“In the first place, it reminded me of my own aging process,” he explained. “Michael is seven years younger than I am, so I was shocked, for instance, to discover he had a great nephew. It was also very lovely to be able to record some aspects of my happy domestic life at the moment. This is not an autobiographical novel, Michael’s never been me, but I’ve tried to use some of my spirit, some of my attitudes, whenever they’re appropriate to the character.”
Maupin takes a very hands-on approach with adaptations of his works, he has served as the screenwriter on “The Night Listener” and the first three miniseries of the “Tales of the City” series – the first of which won a Peabody Award when it aired on PBS in 1993, before the last two miniseries’ moved over to Showtime.
“I’m not a control freak when it comes to that (being involved with adaptations), but I have had fun being a tourist on the set. When the three miniseries and the feature film were made, I tend to stay out of the way. If you don’t trust the director and the actors by then, you’re in trouble anyway. Every now and then, I step forward when there’s something that only I’m aware of – in terms of the meaning of a line, for instance. But, I can let it go, if it’s the right folks doing the work.”
And, as far a new “Tales” miniseries coming down the pipe anytime soon, Maupin broke this bit of sad news about the status of “Babycakes” becoming the latest in the incredibly well-received televised versions of his books.
“I really don’t think its going to happen,” he said with frank honesty. “Our last hope was that Showtime could be persuaded to do it, they simply aren’t doing one off movies; they’re committed fully to doing series.”
From the traces of his relationship with ex partner, Terry Anderson and the real-life telephone friendship he struck up with 14-year-old memoirist, Anthony Godly Johnson, which became shrouded in mystery and was the basis for “The Night Listener,” the adage of “write what you know” certainly applies to Maupin. And his newest tome is certainly no exception to that rule.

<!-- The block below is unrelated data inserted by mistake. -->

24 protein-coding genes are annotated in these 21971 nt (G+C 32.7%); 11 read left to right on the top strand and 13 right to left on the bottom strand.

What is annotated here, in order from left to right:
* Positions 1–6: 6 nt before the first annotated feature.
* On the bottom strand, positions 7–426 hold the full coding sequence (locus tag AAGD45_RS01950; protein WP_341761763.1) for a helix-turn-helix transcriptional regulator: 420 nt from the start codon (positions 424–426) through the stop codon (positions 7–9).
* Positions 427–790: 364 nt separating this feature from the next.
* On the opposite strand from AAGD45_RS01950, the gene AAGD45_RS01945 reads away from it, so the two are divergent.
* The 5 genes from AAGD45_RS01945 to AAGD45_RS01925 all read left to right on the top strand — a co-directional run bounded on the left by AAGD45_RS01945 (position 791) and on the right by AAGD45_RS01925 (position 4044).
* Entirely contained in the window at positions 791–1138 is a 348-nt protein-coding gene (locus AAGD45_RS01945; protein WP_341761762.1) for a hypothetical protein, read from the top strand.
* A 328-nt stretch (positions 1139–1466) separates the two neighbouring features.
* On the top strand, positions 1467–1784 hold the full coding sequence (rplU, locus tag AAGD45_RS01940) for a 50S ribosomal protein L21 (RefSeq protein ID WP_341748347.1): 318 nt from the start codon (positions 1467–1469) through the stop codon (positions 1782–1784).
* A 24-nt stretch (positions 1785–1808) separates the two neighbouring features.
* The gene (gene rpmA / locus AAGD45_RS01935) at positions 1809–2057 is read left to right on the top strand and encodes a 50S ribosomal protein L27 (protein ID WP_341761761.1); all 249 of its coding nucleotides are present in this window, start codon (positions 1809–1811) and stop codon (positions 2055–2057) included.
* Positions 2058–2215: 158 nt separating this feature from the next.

One of the core elements in “Michael Tolliver Lives” is the nature of intergenerational love – Maupin and his current partner, Christopher Turner, are separated by a few decades and were recently married in Vancouver, BC.
“I practically chased my husband down the street when I saw him, it helped that I knew he liked guys over 45, and I told him when I confronted him that was a position for which I was overqualified,” he said with a chuckle.
The theme of being a gay man of a “certain age” is also one of the threads that tie the book together. And now at age 62, Maupin had these thoughts on what it’s like being an older gay man in today’s ever changing society and some of the challenges facing the older set.
“Their own residual self loathing,” he stated and continued. “I still run into way too many gay men my age who feel unworthy of love and that only ensures that love won’t come along. I think we have to keep up our nerve. To be honest with you, I don’t feel that different from the rest of the gay community; that’s one of the things that I like about it, I do think it’s still very much a tribe, and I feel connected with all sorts of gay people.
“But the challenge of getting older is pretty much the same for everybody, gay or straight. But there is a special breed of gay man now whose been expecting to die for many years, and now have come to the realization that there probably going to die the regular way, and that requires a whole new at of looking at things. I tried to capture that, to a certain degree, in “Michael Tolliver Lives.”
“Michael Tolliver Lives,” published by Harper Collins is out in bookstores now. This interview was first published on June 14th, 2007.